An enormous amount of acitivity occurs throughout the three movements and their tens of thousands of notes, but the musical argument is remarkably clear, especially for a composer who is know to meander. Liquid, syncopated melody, never predictable, never resolving but immediately appreciable, journeys through a first movement adventure. The second movment, inspired by a Busoni berceuse, takes its character from luminous open strings, the ringing of bells (cowbells and temple bells), and the slicing shimmer of a bowed vibraphone. Through it is a touching amplified guitar solo. The third movement has a Minimalist core, repeated motives accruing and discarding notes one at a time, a rush of rhythm, a bedazzlement of orchestration.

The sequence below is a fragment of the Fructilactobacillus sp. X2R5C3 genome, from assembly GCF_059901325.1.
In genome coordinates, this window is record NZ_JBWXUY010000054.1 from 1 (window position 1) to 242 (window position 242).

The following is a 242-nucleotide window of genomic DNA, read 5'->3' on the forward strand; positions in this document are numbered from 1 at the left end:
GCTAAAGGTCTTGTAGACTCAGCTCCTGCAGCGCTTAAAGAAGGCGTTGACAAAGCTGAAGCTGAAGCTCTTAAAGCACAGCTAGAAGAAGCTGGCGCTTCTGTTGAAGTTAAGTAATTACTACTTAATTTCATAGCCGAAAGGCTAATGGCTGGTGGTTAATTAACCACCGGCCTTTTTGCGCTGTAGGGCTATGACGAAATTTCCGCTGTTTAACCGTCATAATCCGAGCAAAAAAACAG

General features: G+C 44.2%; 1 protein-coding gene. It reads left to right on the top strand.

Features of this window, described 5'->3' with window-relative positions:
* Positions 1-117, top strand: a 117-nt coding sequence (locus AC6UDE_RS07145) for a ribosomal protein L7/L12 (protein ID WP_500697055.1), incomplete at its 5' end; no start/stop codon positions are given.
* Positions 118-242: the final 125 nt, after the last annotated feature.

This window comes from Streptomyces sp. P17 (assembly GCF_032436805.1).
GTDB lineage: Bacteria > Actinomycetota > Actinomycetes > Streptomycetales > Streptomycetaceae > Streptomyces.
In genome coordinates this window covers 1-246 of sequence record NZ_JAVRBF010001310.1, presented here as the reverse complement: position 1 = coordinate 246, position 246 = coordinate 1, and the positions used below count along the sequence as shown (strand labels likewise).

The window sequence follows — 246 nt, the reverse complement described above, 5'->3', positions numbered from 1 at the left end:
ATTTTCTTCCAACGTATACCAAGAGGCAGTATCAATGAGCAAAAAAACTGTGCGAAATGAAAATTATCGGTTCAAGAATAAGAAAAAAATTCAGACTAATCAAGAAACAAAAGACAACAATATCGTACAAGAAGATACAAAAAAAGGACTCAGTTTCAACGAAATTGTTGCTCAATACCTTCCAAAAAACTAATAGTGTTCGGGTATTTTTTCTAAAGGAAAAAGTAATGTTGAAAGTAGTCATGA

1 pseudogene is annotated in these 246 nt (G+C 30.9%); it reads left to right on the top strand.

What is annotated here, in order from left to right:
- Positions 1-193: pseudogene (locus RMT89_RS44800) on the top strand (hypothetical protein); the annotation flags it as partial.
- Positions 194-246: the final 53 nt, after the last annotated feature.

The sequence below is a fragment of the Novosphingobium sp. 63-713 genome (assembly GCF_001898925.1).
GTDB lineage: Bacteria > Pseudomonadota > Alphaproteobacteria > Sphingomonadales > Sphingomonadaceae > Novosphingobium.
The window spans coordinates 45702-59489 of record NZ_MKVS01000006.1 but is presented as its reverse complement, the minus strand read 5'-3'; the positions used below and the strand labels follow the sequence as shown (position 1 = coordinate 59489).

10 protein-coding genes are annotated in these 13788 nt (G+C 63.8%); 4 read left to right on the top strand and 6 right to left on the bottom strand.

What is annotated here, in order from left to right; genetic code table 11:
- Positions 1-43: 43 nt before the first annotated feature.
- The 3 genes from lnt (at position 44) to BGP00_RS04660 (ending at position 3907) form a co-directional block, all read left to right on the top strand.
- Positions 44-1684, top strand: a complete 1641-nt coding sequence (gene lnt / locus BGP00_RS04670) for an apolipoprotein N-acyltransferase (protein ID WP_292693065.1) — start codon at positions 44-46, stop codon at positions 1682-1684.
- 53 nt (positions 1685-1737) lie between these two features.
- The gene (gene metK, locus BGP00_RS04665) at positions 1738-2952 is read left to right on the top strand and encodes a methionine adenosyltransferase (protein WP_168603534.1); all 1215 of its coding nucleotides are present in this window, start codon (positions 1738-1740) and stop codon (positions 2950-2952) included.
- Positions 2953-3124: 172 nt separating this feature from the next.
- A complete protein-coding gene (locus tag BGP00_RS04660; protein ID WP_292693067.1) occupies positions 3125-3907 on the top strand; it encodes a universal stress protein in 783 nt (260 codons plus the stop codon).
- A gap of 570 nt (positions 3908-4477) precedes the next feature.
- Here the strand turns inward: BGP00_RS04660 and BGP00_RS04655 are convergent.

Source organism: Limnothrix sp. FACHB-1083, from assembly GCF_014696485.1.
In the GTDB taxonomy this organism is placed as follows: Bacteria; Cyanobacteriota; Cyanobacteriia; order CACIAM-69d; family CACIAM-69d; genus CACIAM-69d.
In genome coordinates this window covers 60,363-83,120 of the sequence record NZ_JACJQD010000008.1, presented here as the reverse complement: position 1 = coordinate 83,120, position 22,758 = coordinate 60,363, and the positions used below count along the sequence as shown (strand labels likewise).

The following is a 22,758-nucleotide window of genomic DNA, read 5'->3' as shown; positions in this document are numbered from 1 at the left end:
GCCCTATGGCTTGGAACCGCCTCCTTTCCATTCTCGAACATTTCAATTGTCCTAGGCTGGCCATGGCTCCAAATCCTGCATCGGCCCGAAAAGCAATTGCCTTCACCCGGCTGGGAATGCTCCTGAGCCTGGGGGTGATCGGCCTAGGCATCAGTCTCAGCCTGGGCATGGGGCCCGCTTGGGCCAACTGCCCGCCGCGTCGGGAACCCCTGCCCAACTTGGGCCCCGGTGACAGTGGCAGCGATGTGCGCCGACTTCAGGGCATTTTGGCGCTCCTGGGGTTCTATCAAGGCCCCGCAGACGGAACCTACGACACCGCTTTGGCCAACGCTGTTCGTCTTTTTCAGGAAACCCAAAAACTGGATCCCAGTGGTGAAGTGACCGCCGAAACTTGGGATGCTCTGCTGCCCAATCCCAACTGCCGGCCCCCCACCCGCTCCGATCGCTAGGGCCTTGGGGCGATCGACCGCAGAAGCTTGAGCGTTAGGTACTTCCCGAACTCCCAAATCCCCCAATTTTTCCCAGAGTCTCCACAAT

The work, a symphony in all but name, is dedicated to Esa-Pekka Salonen, who conducted its premiere with an arresting sense of command. For all the music’s immmediacy, it is a huge challenge for conductor and orchestra, and Friday there were first-night jitters. It had a shaky launch with flaccid guitar and uncertain flutes and oboes. But with thrilling control, Salonen righted what appeared to be an eminent crash, and the performance ultimately achieved the music’s magnificence.
The audience responded with thunder. This is music people want to hear and should hear…